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Safety alert: Open houses can go bad

The annual open house is an excellent way to bond with your community, so long as catastrophe doesn't strike. Plan your event with safety at the forefront

With October just around the corner, fire departments across the country will be holding their Fire Prevention Week open house events in remembrance of the Great Chicago Fire of 1871. While a lot of great education happens at these events, every once in a while something goes wrong. 

Fire extinguisher demonstrations are a staple at many of our open house events. While many homes have fire extinguishers and most businesses are required to have them, many residents admit that they do not know how to use them. 

Since fire grows so quickly, it is important that people are comfortable with how fire extinguishers operate. By teaching them the simple PASS method of operation (pull the pin, Aim the nozzle at the base of the flame, Squeeze the handles together and then Sweep from side to side at the base of the flames), followed by actual practice, we can help cement this knowledge in their minds.

The lessons from the video are many. In the first place, they use flammable liquids to soak the fuel. Flammable liquids can catch fire very quickly, and their fumes can light before the combustible fuels stacked up catch.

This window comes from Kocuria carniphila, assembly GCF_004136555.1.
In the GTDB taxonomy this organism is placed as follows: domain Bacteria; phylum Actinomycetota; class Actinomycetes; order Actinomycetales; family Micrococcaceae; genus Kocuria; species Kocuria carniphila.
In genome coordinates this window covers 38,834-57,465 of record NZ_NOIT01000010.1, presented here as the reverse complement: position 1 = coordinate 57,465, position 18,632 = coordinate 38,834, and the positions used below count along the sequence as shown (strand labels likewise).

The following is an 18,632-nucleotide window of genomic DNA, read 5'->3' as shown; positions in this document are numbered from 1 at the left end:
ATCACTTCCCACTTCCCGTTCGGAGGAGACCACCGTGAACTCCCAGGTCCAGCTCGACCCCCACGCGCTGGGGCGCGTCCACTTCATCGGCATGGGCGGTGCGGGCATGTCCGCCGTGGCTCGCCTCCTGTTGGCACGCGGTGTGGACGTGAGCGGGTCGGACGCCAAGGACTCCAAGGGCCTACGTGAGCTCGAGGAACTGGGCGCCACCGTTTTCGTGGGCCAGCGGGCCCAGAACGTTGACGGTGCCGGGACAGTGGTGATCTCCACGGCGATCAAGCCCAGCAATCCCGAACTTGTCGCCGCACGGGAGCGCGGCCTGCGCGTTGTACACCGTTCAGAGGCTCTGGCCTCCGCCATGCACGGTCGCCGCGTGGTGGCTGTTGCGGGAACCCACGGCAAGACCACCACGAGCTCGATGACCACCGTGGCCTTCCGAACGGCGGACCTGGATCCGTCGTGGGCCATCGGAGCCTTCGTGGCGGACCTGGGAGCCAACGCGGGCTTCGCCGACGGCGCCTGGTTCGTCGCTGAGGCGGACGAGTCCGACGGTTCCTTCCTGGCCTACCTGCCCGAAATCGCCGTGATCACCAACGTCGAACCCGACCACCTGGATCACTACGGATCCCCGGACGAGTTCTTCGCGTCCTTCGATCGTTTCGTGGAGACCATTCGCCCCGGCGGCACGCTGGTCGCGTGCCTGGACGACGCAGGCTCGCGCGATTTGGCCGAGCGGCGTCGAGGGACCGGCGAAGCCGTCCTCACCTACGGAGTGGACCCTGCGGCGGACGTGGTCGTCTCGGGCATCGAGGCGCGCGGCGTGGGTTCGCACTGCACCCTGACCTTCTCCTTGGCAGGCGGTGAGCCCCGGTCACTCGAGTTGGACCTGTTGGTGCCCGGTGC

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A flare can be used to light the fuel, and it can be taped to a broomstick handle to keep the firefighter well away from the fuel package. Once the fire does start, the firefighter in the video swipes his arms, throwing flames onto the audience. The backup plan for a fire out of control is to drop the ignition source.

Some fire departments like to show a little live fire action; this always draws a crowd. A live fire of any type must follow the requirements of NFPA 1403, with plenty of back up plans in case something goes wrong with the demonstration (as it easily can). 

In this video, we have some obviously inexperienced firefighters making entry into a structure that no one should enter. They enter anyway, and obviously sustain thermal insult, resulting in the only safety plan (a guy in blue jeans) being put into action. 

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The firefighters are pulled out, the audience is upset and the heat did its damage.

In this situation, the fire was too advanced to enter. If you feel strongly about a live fire, have the entry crew ready when the fire is lit. This has them ready when the fire starts to grow.

The demonstration would have been very effective if the nozzle had been opened upon entry, cooling the air and wetting the small structure much earlier.

Side-by-side room fires are quite popular today, and are very effective in showing your audience how quickly fires can grow, how effective fire sprinklers are, how combustible furnishings are, and a few other lessons as well. 

This fire demonstration went very well, until it came time for extinguishing the burn cell (room). The cell had Plexiglass on top so viewers could see the rollover and following flashover, but the melting Plexiglass dripped on the firefighters as they entered the burn cell. 

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There must be a safety officer, even on a controlled fire this small, to ensure that no one enters the burn cell.

In your open house events, demonstrations can make a strong impression on your audience when done correctly. Yet fires can go bad very quickly. Safety plans are a must; learn the lessons from the above videos to have a safe and effective educational open house in your community.

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